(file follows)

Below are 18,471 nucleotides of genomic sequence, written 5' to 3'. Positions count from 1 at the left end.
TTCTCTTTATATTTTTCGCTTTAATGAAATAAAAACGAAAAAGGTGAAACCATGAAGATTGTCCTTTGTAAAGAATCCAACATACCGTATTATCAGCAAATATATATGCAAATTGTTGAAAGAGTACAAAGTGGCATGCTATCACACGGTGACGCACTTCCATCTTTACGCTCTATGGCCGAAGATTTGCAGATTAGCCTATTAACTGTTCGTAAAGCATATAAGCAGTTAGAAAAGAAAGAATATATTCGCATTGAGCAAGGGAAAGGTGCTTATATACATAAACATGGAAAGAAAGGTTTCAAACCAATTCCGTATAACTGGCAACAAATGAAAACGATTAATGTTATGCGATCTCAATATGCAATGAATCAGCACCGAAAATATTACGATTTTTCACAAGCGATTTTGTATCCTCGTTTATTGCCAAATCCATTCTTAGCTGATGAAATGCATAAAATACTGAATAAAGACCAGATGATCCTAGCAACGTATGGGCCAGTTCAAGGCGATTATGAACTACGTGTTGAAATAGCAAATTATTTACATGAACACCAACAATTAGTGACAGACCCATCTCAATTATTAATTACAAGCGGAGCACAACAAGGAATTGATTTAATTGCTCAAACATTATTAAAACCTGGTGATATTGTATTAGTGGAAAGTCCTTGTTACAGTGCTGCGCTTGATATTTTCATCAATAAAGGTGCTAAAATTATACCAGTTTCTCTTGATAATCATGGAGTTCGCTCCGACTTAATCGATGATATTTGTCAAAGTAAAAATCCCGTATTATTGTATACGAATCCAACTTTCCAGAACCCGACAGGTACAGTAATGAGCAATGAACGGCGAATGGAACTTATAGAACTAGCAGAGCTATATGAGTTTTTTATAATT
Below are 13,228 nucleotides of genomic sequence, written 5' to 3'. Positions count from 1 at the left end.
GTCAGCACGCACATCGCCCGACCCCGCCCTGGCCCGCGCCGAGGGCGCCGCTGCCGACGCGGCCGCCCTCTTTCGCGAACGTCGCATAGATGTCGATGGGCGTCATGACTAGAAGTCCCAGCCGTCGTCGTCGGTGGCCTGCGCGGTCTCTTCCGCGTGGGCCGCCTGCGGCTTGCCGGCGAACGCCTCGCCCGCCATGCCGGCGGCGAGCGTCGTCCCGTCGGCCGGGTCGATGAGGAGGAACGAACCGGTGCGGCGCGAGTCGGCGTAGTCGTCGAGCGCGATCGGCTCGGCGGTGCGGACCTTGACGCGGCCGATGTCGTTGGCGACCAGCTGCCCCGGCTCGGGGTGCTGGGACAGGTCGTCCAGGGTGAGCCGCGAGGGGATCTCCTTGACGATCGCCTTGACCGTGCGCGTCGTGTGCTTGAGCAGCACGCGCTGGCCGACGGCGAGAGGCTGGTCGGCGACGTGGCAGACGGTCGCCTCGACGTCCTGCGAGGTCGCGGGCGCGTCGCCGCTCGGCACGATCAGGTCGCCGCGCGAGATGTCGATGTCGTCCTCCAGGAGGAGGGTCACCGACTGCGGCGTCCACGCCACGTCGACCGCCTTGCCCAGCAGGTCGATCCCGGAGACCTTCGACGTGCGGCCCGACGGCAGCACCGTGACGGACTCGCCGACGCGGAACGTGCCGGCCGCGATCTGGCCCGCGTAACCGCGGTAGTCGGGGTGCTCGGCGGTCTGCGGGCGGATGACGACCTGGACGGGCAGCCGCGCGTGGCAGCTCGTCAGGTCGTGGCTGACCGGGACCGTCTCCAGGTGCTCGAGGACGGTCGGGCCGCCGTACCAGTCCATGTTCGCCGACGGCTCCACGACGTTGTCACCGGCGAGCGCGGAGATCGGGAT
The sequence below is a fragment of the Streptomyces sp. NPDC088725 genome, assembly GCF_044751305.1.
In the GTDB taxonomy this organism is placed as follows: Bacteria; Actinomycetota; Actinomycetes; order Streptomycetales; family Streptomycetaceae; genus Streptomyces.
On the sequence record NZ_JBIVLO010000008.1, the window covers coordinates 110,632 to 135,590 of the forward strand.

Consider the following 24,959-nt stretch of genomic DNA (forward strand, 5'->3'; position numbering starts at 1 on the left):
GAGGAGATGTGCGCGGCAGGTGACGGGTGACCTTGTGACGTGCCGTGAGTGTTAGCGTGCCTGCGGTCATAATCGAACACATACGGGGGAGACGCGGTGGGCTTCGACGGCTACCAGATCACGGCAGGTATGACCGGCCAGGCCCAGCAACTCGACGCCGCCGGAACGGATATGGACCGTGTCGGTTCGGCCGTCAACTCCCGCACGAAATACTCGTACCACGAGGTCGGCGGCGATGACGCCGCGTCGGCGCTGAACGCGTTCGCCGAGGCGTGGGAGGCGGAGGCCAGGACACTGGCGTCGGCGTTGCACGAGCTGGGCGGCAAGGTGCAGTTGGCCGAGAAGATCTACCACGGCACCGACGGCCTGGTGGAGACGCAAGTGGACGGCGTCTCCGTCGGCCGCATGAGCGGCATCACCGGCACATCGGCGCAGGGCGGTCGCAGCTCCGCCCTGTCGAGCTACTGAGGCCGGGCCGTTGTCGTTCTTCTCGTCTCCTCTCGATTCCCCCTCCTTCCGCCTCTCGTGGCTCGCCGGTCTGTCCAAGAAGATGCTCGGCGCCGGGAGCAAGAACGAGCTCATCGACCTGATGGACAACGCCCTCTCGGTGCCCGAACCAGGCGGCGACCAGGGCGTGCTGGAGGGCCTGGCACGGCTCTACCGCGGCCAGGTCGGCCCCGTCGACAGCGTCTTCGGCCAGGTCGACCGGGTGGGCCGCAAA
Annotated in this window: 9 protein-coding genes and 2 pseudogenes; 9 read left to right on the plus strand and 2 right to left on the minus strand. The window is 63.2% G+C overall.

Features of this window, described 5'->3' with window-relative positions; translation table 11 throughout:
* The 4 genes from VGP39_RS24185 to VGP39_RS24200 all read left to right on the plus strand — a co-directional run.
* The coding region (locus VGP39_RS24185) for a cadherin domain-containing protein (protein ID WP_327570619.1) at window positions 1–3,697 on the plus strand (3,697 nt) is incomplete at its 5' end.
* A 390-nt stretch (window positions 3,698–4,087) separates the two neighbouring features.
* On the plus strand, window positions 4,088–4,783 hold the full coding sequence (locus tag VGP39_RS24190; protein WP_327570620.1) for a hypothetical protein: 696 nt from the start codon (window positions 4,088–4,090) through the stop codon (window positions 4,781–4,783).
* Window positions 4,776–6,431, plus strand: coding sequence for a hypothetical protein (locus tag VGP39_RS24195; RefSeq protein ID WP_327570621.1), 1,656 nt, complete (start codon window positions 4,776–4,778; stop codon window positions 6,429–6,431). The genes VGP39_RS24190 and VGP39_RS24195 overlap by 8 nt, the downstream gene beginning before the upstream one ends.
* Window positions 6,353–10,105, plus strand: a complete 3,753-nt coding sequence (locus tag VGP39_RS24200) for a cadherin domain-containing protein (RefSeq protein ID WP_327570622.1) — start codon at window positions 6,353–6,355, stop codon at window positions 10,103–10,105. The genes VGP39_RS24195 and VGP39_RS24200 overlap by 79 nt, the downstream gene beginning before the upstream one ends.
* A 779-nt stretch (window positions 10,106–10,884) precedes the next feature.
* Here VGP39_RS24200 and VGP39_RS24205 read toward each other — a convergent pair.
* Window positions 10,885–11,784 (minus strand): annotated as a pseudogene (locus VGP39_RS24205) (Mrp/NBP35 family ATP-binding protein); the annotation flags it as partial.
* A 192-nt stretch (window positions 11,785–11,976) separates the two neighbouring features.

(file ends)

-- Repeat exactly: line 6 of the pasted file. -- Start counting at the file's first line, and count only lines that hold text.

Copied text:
In the GTDB taxonomy this organism is placed as follows: Bacteria; Actinomycetota; Actinomycetes; order Streptomycetales; family Streptomycetaceae; genus Streptomyces.